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Shrimp fisherman prepared to dump 50,000-pound catch if processors not prepared to buy it

Terry Ryan of La Scie, who together with his son Josh operate the Atlantic Bluefin Too, vows the boat will start fishing shrimp on Saturday, and if there's no buyer for the 50,000/lbs they expect to have aboard by late Sunday/early Monday when the vessel returns to port, the catch will be dumped as a means to shake up the fishery and get it going.

The 2022 quota for the northern shrimp stock fished by the inshore fleet off southern Labrador and northeastern Newfoundland — known as shrimp fishing area (SFA) 6 — is set at 6,563 tonnes, a 1.1% cut from last year. This year's quota for the shrimp area of the Gulf (area 8) fished by the province's inshore fleet was cut by 19%.


The spring shrimp price was set at $1.42/lb on April 24th, and Fisheries and Oceans opened the fishery on Sunday, May 29th (after public complaints by Terry Ryan on VOCM Open Line/The Broadcast), but the inshore fleet has yet to untie because processors say the price is too high.

Which leads back to the increasingly popular question: what's the good of the government-appointed price-setting panel?

By law, the panel had to choose either the $1.42/lb price for northern shrimp the FFAW had on the table, or the 90¢/lb offered by the Association of Seafood Producers, but nowhere in between (which is where the sweet spot in terms of price is often found).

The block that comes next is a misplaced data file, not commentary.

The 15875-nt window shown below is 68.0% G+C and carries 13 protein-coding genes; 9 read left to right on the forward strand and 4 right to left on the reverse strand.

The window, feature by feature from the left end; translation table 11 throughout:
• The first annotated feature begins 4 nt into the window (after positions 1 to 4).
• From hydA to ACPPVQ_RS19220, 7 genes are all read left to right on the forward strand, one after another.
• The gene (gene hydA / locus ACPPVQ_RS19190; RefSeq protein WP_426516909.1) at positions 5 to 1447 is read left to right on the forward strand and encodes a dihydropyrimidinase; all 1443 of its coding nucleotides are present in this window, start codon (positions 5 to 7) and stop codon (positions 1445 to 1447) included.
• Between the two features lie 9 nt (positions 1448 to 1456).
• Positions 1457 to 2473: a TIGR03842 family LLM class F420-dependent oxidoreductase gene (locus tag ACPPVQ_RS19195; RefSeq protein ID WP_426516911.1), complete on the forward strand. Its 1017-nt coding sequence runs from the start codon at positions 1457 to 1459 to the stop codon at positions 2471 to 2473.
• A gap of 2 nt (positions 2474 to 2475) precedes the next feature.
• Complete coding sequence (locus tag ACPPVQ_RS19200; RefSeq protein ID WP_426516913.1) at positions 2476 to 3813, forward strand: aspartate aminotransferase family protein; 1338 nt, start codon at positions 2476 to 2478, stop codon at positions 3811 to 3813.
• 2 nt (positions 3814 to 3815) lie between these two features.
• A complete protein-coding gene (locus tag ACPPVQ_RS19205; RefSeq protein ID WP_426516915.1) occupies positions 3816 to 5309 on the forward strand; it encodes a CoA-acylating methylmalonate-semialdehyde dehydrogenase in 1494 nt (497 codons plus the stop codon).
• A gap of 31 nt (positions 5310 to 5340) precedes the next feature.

In its written report, the price-setting panel — which relied on a market report prepared by Gemba Seafood Consulting, as well as government statistics, and seafood media reports — said the 2022 shrimp market looks positive (it still does).

The report quoted the Gemba report as predicting "good demand, low inventories, and higher prices."

Canadian cold-water shrimp also continues to have a trade advantage in the markets of the United Kingdom over Russia, Greenland, and the U.S., which have yet to secure trade deals.

The fall shrimp price was set in September at $1.30/lb (even though most of the quota had been caught by then)

For shrimp fishermen like the Ryans who are done with snow crab, and haven't invested in turbot, the shrimp fishery is their sole focus.

For most of the boats in the 4R fleet in the Gulf, shrimp is the only fishery.

Not only that, but the panel recommended the fleet catch more shrimp in spring when the yields are at their best.

Terry Ryan says if shrimp is dumped he will compensate the crew out of his own pocket.

Ryan advises the FFAW and Association of Seafood Producers to get back to the negotiating table ASAP, and he's right of course.

This is just an embarrassment.

Ryan Cleary,

Executive Director, SEA-NL

To read more about SEA-NL, or to join the non-profit organization please visit

12,271 views2 comments


Jun 03, 2022

This fisherman has the guts to challenge the monopoly of processors and add pressure to allow outside buyers in Newfoundland. Good for him


Jun 02, 2022

This is going the same way as the cod dumping back in 1985. If this happens this time, I think the licence should be taken away from this individual, not only shrimp, but all the licences he has.

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